Alternative Cold War History 1994

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Navy

Polish Navy

The Polish navy is relatively small and focused on sea control and amphibious operations within the Baltic Sea. Largely equipped and trained by the Soviet Navy, the PMW (Marynarka Wojenna Polskiej or Polish War Fleet) essentially forms an extension to Soviet Baltic Sea Fleet. Although the fleets are interdependent, they were previously designed to operate with the East German Fleet as well – so there are some gaps in capabilities which the Soviets have striven to make up as the Pols were unable to assist. The Polish fleet has largely been languishing for the past 18 months, suffering from the internal strife which has riddled the country, although a core of dedicated and motivated naval officers maintained basic levels of training, there has been little motivation and even less funding for exercises involving more than a few ships since 1991. The prefex for Polish warships is ORP (Warship of the Republic of Poland) and the fleet is based at two key locations; Gdynie-Oksywie is the main base for ships, submarines, training and aviation while Świnoujście near the German border is used for coastal defence ships.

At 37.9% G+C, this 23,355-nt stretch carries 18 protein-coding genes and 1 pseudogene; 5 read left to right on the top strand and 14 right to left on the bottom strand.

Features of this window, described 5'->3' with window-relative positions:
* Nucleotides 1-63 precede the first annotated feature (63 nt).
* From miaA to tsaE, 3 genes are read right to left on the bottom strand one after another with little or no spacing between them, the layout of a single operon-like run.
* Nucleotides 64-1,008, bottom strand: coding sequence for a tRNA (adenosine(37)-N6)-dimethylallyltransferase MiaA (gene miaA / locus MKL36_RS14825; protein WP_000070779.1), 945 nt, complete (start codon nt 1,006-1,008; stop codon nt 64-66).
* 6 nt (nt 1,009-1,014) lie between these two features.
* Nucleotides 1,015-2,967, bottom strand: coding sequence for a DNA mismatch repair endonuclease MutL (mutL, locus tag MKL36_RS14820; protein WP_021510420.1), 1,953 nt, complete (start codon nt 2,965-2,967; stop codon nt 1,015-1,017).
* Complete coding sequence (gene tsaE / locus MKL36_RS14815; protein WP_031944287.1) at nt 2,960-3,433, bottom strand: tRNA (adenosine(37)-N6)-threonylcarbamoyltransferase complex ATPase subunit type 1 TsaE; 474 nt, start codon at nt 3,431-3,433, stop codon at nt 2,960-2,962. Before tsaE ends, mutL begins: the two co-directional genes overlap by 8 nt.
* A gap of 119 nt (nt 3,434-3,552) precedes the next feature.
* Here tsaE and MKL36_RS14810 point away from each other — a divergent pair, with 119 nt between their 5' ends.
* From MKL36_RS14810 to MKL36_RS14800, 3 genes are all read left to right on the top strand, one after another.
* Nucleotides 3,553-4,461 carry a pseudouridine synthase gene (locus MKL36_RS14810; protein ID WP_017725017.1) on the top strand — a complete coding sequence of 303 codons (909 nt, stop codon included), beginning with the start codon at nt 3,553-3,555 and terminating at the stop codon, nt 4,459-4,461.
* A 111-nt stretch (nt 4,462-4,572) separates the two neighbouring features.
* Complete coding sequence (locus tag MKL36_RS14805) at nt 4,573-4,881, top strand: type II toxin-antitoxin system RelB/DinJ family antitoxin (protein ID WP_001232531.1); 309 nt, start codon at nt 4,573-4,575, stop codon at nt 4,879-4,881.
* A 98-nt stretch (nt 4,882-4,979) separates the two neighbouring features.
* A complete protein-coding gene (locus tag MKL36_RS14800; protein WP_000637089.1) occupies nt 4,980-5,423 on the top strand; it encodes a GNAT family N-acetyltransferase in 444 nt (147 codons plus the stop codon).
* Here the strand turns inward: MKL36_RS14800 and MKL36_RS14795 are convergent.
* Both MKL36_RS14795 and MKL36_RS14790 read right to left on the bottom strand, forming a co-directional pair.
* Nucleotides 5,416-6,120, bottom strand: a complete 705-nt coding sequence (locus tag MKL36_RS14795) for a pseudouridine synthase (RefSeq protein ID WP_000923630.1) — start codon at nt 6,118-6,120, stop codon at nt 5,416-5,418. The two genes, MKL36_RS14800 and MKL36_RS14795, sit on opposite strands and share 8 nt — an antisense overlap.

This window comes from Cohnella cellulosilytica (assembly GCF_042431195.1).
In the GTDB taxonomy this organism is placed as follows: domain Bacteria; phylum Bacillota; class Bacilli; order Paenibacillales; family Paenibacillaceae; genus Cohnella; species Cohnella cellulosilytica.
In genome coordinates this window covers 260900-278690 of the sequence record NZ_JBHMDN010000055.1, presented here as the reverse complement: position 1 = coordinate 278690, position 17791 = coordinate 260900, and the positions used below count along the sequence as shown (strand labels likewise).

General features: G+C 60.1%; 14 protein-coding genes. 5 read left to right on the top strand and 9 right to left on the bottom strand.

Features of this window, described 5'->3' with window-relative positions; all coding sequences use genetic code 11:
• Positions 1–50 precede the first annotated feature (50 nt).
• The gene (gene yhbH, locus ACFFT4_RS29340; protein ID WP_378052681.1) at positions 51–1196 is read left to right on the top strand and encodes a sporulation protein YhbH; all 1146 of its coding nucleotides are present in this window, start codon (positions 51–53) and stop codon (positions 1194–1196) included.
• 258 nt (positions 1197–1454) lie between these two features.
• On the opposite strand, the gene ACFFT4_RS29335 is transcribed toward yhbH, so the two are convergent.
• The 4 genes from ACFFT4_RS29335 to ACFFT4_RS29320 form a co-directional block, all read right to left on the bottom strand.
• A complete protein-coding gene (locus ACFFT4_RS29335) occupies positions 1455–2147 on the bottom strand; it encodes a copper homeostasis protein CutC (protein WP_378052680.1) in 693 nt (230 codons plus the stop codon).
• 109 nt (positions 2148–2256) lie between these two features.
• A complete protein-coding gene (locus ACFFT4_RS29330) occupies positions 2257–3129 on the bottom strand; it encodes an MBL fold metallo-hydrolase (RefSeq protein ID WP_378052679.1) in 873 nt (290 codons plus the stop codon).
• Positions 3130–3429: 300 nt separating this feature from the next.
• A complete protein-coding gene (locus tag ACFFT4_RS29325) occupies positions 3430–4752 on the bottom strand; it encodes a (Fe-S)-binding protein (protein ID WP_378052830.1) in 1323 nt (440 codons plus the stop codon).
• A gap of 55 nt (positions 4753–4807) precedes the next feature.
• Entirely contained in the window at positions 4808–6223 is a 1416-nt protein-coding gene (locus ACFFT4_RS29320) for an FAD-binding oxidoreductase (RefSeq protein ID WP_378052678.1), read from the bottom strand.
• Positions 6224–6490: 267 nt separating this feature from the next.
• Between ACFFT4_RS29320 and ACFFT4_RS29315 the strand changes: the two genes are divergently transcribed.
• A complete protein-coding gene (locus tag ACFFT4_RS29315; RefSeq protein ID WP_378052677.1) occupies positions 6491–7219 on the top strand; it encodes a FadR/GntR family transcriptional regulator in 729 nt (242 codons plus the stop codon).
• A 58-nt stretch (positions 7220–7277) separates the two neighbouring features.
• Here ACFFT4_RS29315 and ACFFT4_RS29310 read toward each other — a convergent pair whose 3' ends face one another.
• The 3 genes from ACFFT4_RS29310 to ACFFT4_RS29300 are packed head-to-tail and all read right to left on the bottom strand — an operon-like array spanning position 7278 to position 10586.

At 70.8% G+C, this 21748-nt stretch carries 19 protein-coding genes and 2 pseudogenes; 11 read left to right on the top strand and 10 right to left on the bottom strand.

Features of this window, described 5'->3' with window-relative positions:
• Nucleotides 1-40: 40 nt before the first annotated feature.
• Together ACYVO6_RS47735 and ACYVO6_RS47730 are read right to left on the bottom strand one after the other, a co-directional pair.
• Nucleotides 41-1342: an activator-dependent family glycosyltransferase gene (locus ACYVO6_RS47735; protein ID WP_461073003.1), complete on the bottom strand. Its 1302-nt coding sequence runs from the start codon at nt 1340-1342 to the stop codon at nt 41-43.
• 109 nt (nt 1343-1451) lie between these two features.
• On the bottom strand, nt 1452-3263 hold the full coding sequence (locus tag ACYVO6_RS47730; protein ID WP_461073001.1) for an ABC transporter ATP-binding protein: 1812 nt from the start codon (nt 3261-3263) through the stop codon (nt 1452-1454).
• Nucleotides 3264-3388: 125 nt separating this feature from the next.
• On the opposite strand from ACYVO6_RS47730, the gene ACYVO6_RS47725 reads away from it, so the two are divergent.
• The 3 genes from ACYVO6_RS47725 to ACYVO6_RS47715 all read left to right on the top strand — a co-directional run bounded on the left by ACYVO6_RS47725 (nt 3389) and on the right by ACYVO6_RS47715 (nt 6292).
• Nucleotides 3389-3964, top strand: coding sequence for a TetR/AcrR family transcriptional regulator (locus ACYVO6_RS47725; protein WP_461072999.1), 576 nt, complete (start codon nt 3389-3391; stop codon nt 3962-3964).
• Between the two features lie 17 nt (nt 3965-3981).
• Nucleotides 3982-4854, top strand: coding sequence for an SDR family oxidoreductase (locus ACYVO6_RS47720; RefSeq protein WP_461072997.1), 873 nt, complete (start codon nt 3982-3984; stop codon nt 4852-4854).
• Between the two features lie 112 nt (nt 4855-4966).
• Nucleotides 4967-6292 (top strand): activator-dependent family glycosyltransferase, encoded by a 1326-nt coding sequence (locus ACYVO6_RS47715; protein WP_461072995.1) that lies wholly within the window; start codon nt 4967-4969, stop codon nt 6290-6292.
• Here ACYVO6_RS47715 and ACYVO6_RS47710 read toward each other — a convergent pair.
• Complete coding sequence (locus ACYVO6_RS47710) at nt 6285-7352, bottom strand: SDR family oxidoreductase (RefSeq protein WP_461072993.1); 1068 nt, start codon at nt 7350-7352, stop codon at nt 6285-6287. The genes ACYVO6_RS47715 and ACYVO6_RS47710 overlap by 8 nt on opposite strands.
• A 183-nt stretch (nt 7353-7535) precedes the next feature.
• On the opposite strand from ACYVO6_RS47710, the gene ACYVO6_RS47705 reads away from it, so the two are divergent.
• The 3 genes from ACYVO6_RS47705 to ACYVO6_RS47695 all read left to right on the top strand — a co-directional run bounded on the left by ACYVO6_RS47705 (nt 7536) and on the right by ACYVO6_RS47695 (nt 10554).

Destroyer (DDG)

The one large combat ship is a Modified Kashin class DDG ORP Warszawa 271, formerly the Smelyy in the Soviet Navy it was sold to Poland in 1988 to replace the Kotlin Class ship of the same name. A well rounded ship with good anti-surface, air defence and anti-submarine (ASW) capabilities, the main drawback was the lack of a hangar for the helicopter but in the restricted waters of the Baltic, the landing platform was probably sufficient.

Class Pennant Name Status Remarks
Kashin Mod 271 Warszawa Active

Submarines

Kilo Class: The single Kilo class (Project 877E) was transferred to Poland in 1986 and is the centerpiece of the submarine force. In the shallow, noisy waters of the Baltic Sea this boat is a very capable opponent.

Class Pennant Name Status Remarks
Kilo 291 Orzel Active

Foxtrot Class: Two Foxtrot class (Project 641) transferred to the Polish Navy in 1987, these boats are far less capable than the Kilo class but still able to operate effectively due to the noisy confines of the Baltic.

Class Pennant Name Status Remarks
Foxtrot 292 Wilk Active
293 Gryf Active

Whisky V Class: The four boats of this class were transferred to the Polish Navy in 1965 and retied into reserve in 1985 as the newer boats arrived. It will take 60-90 days to make these boats operational again.

Class Pennant Name Status Remarks
Whisky V 292 Orzel Reserve
293 Sokół Reserve
294 Kondor Reserve
295 Bielik Reserve

Fast Attack Craft (FAC)

Tarantul Class